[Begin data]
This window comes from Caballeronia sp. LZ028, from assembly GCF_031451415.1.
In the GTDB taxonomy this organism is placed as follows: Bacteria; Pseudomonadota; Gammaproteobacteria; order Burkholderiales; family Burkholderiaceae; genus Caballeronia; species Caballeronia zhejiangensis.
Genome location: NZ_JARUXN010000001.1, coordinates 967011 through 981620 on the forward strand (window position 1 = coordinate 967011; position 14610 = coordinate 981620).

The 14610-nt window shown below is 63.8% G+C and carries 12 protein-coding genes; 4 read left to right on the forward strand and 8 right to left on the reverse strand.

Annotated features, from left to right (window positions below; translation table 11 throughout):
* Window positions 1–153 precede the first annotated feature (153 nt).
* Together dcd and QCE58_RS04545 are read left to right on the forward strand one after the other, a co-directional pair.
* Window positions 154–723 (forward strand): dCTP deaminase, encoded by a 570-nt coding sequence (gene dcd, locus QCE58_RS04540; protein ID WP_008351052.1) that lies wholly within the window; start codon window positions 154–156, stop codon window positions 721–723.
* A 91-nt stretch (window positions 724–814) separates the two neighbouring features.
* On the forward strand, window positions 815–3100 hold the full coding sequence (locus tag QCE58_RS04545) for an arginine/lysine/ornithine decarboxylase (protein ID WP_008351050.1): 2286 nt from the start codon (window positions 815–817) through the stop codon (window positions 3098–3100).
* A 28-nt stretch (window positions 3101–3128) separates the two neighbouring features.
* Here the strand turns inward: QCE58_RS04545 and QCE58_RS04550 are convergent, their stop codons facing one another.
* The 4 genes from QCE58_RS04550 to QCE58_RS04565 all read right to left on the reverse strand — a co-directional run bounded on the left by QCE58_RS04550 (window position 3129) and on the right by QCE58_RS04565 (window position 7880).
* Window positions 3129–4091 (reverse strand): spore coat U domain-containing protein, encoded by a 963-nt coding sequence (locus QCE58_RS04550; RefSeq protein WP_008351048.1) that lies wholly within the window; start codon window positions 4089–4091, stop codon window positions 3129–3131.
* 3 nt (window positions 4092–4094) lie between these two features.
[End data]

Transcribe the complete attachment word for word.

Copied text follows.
This window comes from Caballeronia sp. LZ028, from assembly GCF_031451415.1.
In the GTDB taxonomy this organism is placed as follows: Bacteria; Pseudomonadota; Gammaproteobacteria; order Burkholderiales; family Burkholderiaceae; genus Caballeronia; species Caballeronia zhejiangensis.
Genome location: NZ_JARUXN010000001.1, coordinates 967011 through 981620 on the forward strand (window position 1 = coordinate 967011; position 14610 = coordinate 981620).

The 14610-nt window shown below is 63.8% G+C and carries 12 protein-coding genes; 4 read left to right on the forward strand and 8 right to left on the reverse strand.

Annotated features, from left to right (window positions below; translation table 11 throughout):
* Window positions 1–153 precede the first annotated feature (153 nt).
* Together dcd and QCE58_RS04545 are read left to right on the forward strand one after the other, a co-directional pair.
* Window positions 154–723 (forward strand): dCTP deaminase, encoded by a 570-nt coding sequence (gene dcd, locus QCE58_RS04540; protein ID WP_008351052.1) that lies wholly within the window; start codon window positions 154–156, stop codon window positions 721–723.
* A 91-nt stretch (window positions 724–814) separates the two neighbouring features.
* On the forward strand, window positions 815–3100 hold the full coding sequence (locus tag QCE58_RS04545) for an arginine/lysine/ornithine decarboxylase (protein ID WP_008351050.1): 2286 nt from the start codon (window positions 815–817) through the stop codon (window positions 3098–3100).
* A 28-nt stretch (window positions 3101–3128) separates the two neighbouring features.
* Here the strand turns inward: QCE58_RS04545 and QCE58_RS04550 are convergent, their stop codons facing one another.
* The 4 genes from QCE58_RS04550 to QCE58_RS04565 all read right to left on the reverse strand — a co-directional run bounded on the left by QCE58_RS04550 (window position 3129) and on the right by QCE58_RS04565 (window position 7880).
* Window positions 3129–4091 (reverse strand): spore coat U domain-containing protein, encoded by a 963-nt coding sequence (locus QCE58_RS04550; RefSeq protein WP_008351048.1) that lies wholly within the window; start codon window positions 4089–4091, stop codon window positions 3129–3131.
* 3 nt (window positions 4092–4094) lie between these two features.